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Monday, October 27, 2008

Grading the Game: UGA vs. LSU

The Bulldogs didn't want to call it the complete performance they had been striving for, but it's hard to argue with a 52-38 win over a top-20 team in one of the country's most hostile environments. Georgia had an excellent game plan going into LSU and Mark Richt once again showed why there's no coach you'd rather have on the sideline in an opponent's stadium. But let's break things down a bit further with this week's grade. As you might imagine, the offense scored highly.

PASSING: I said Thursday that if Georgia was going to win out, Stafford had to move from being a good player to being a great player. Against LSU, Stafford was great. Stafford leads the SEC in passing this season and has certainly had his fair share of impressive performances. Unlike the past two weeks when he threw some costly interceptions (which, to be fair, weren't entirely his fault) Stafford avoiding making any mistakes while putting up extremely impressive numbers.

He finished the game 17-of-26 for 249 yards and two touchdowns -- not his biggest numbers of the season, but the final stats were hardly the most impressive part of his day. Two of my biggest criticisms of Stafford have been his reluctance to spread the ball around the past couple weeks and (going back to his freshman year) his occasional decisions to force a ball to a receiver when defenses start to frustrate him.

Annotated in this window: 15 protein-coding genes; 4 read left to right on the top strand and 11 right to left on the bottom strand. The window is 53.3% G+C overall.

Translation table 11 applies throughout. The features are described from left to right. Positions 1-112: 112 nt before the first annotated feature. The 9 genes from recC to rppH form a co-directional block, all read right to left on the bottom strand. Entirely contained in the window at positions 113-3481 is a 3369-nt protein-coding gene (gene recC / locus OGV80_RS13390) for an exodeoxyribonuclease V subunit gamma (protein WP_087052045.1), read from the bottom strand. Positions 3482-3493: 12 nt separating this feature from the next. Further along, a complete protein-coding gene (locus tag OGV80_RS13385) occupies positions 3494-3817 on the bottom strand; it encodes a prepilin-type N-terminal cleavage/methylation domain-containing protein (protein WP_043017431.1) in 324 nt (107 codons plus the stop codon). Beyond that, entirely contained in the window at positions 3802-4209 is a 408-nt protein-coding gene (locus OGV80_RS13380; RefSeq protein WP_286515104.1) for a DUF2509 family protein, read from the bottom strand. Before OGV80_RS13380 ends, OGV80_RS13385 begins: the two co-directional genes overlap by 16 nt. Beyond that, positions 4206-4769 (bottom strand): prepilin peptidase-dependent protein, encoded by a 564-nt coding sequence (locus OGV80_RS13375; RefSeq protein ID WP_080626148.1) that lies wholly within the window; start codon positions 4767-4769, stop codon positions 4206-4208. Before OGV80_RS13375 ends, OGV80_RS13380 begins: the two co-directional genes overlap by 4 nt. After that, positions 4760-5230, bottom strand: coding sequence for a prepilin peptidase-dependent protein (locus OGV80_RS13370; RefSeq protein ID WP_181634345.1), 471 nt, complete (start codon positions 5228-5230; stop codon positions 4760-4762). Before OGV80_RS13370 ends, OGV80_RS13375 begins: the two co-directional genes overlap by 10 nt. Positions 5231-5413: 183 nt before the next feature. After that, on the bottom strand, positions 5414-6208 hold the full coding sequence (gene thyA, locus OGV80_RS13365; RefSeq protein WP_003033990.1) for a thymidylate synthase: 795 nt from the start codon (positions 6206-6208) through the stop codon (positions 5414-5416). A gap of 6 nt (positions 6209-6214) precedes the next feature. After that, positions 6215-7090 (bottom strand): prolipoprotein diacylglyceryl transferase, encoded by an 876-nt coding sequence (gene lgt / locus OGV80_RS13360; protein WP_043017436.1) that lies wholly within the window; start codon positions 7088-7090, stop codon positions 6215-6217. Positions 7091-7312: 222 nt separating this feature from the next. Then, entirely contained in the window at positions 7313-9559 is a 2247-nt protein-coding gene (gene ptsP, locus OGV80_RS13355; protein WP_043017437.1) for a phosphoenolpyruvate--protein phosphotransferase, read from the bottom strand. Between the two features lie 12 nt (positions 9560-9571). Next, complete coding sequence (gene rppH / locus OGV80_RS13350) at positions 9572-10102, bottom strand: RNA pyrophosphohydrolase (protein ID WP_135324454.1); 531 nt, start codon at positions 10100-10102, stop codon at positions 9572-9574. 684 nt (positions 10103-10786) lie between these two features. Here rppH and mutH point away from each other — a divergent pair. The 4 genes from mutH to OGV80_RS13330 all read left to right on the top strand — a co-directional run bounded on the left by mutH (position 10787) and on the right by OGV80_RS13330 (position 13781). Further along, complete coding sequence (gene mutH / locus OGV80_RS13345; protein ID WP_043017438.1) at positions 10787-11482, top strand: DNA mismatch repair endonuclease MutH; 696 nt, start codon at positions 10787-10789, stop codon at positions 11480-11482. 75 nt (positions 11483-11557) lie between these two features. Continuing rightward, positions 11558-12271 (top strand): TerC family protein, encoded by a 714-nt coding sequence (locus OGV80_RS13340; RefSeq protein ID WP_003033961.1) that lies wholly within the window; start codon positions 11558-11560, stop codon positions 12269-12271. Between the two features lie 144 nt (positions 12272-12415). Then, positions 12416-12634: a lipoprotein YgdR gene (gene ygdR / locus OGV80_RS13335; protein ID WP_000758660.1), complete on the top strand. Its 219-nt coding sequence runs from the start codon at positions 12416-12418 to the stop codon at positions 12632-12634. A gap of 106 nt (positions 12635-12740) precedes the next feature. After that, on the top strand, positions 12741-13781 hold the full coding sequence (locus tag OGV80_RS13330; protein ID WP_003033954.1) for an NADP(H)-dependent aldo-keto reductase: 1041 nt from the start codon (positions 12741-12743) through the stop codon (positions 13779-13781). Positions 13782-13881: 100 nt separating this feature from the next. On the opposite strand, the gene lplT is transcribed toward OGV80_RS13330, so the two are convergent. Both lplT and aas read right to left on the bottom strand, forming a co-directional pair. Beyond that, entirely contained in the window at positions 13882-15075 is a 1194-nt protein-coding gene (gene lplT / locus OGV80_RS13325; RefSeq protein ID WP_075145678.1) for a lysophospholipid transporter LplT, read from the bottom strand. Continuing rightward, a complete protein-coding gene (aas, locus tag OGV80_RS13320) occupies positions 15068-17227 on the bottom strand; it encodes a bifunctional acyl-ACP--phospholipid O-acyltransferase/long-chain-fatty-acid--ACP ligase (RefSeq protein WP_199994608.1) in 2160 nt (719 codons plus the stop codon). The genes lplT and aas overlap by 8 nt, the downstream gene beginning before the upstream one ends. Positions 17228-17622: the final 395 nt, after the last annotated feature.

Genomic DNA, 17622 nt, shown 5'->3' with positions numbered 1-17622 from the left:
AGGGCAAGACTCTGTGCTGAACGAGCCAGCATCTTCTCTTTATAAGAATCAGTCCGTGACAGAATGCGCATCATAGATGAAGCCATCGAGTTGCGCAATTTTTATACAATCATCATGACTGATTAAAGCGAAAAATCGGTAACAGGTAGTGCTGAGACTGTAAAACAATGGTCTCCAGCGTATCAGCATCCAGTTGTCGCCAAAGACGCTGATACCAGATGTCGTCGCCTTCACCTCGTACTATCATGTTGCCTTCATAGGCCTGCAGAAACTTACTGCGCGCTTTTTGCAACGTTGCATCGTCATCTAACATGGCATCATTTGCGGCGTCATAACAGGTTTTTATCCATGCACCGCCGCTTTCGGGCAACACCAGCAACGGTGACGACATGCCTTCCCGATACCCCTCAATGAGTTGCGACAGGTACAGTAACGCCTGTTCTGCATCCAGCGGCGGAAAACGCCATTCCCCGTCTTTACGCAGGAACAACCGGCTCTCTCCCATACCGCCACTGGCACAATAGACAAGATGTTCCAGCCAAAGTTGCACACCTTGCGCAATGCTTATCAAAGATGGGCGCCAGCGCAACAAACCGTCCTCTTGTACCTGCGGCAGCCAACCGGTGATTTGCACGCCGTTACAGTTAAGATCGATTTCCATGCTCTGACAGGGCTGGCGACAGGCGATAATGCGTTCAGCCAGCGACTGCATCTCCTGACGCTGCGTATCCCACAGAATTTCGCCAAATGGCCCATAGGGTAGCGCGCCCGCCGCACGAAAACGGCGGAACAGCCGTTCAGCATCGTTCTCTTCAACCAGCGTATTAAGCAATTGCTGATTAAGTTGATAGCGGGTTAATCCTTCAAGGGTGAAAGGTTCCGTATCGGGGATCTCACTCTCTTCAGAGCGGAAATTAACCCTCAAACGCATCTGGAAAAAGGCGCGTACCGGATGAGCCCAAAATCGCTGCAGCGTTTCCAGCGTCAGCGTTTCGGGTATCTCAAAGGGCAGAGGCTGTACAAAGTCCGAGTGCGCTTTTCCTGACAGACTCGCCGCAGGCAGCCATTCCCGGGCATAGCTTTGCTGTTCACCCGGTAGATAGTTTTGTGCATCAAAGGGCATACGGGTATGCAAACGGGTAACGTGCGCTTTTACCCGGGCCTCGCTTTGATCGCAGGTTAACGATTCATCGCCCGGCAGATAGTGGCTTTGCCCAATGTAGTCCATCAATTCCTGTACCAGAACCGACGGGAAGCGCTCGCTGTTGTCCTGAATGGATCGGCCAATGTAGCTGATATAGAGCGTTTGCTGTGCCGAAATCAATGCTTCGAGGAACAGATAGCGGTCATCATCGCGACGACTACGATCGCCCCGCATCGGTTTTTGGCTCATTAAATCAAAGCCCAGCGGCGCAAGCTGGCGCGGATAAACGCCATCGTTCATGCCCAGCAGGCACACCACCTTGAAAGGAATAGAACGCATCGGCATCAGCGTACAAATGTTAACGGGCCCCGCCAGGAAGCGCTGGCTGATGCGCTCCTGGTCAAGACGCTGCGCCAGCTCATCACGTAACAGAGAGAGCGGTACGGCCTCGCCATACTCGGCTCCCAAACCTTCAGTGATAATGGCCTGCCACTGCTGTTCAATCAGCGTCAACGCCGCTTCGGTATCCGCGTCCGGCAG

Against LSU, Stafford was brilliant on both fronts. He connected with nine different receivers in the game -- the most since Sept. 13 against South Carolina -- including the first reception by a tight end in more than a month. More over, Stafford's favorite target -- A.J. Green -- was simply not open throughout most of the first half and the few opportunities the pair had at connecting narrowly missed. Yet Stafford stayed patient and finally hit the big play on a 49-yard TD pass to Green in the third quarter. Green ended up with 89 yards -- all in the second half -- and Stafford didn't throw a pick.

Kudos to Aron White who made his first career reception after it looked like he wouldn't even make the trip to Baton Rouge, Kenneth Harris, who made a nice grab for a touchdown early, and particularly to Michael Moore, who had three catches in the game and had a fourth called back after a penalty. As Georgia's top slot receiver the past few weeks, Moore had struggled -- making just one catch -- but he returned to the form he showed early in the season against LSU. Durham, by the way, returned to action after missing two games with an ankle injury.


Heading into the Vanderbilt game a few silly media folks (yes, I mean me) foolishly pointed out that Knowshon Moreno was averaging less than four yards a carry in SEC play. In the two games since then, Moreno has racked up 335 yards on 44 carries -- a 7.6 ypc average. Knowshon is just 75 yards shy of 1,000 on the ground this season and, should Georgia make it to the SEC championship game, would be on pace to set the all-time SEC record of 1,891 yards in a season set by -- who else? -- Herschel Walker in 1981 (granted, he'll have two more games to do it in than Herschel, so perhaps an asterisk is in order).